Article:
- “Black and Asian barristers are under-represented in taking Silk (becoming Queen’s Counsel). There are just 5 Black/Black British female QCs and 17 male Black/Black British QCs in England and Wales. There are 16 male and 9 female Silks of Mixed ethnicity. There are 17 Asian/Asian British female QCs and 60 male Asian/Asian British QCs. This compares 1,303 White men and 286 White women.”
- “It is clear … that candidates from ethnic minority backgrounds are less likely to obtain pupillage than candidates from White backgrounds, even when controlling for educational attainment [university ranking, BPTC grade and degree class].”
- “Data taken from the Bar Council’s CRM database indicates that, at all band levels, White male barristers earn the highest fee income. This is especially stark from the higher income bands – Band 5 to Band 8. Asian/Asian British males earn the most after White males and female barristers. Further breakdown can be seen in the table as follows which shows the percentage of the self-declared income in each band and how the income band is distributed according to ethnicity and sex. Each band is measured out of 100%.”
Breakdown of the 2021 self-declared income in each band by ethnicity and sex (%) as of 1 June 2021
In the six main practice areas (Crime, Family – Children, Family – Other, Commercial & Financial Services, Employment and Personal Injury), some have no QC representation from barristers of different ethnicities. The table below highlights the gaps in representation.
Number of non-QCs and QCs in the 5 main practice areas based on ethnicity and sex for 2021 as of 1 June 2021
Reboot. Report, Race to Equality: UK Financial Services, October 2021 (link)
A survey of mid-to-senior level white and ethnic minority employees in the financial services sector
- Employees in the financial services sector earn 29% more than the rest of the UK on average, excluding bonuses. However, around half (48%) of ethnic minority employees believe their career progression is lower than that of their white peers, compared with 12% of white employees who believe that theirs is lower than ethnic minority colleagues. Conversely, more than half (55%) of white employees believe their career progression is “about the same” as their ethnic minority peers, while 24% and 9% say it is higher or significantly higher, respectively.”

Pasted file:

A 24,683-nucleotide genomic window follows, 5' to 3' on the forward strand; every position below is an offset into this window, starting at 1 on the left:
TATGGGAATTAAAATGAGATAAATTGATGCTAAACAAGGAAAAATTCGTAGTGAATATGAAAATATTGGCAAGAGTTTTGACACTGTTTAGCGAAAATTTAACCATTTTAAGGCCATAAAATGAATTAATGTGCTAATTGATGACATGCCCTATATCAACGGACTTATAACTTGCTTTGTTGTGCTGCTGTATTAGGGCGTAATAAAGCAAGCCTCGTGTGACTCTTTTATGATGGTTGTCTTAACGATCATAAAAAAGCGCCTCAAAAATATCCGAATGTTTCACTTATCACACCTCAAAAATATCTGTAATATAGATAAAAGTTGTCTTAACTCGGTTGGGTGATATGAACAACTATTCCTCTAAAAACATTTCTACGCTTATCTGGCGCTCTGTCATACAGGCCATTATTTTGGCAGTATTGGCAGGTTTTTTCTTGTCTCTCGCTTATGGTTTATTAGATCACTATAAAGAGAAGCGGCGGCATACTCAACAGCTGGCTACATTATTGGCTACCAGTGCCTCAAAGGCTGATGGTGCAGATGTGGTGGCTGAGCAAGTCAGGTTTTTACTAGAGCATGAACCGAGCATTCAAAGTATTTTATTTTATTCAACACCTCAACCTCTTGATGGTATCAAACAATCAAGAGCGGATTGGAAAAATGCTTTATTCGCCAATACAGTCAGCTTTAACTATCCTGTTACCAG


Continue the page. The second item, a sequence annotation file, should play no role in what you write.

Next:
- The data to paint a complete picture of the makeup of the UK’s financial services sector does not currently exist. Accurate data on representation within the industry provides much-needed context on a range of issues, including the ethnic pay gap, and allows for a more focused view of the experiences of specific ethnic groups. The experiences of ethnic minorities are not uniform and data should be reflective of that.
- The findings of the survey confirm that traditional concepts of ethnic minorities facing a ‘concrete ceiling’ have been replaced with the notion of the ‘labyrinth’, i.e. “the continuous difficulties, complete with dead-ends and complexities, faced by minority groups in achieving the end goal of a senior leadership role”.
- Ethnic minorities are more represented at entry-level roles for most financial services organisations, but struggle to navigate to senior leadership roles.
- White peers identify organisational culture as the most common barrier to progression for their ethnic minority peers, showing recognition for the constraints existing corporate structures place on their colleagues.
- Regarding factors that help employees with career progression, a greater diversity of people at senior levels was identified as a key factor by both white and minority ethnicity people.
- Of those surveyed, eight out of 10 white peers think it is important for their organisation to have a more diverse workforce. White respondents identified a range of benefits behind a more diverse workforce, including a greater variety of perspectives and access to more talent. Additionally, one in four recognise the reputational boost a company may experience by embracing D&I.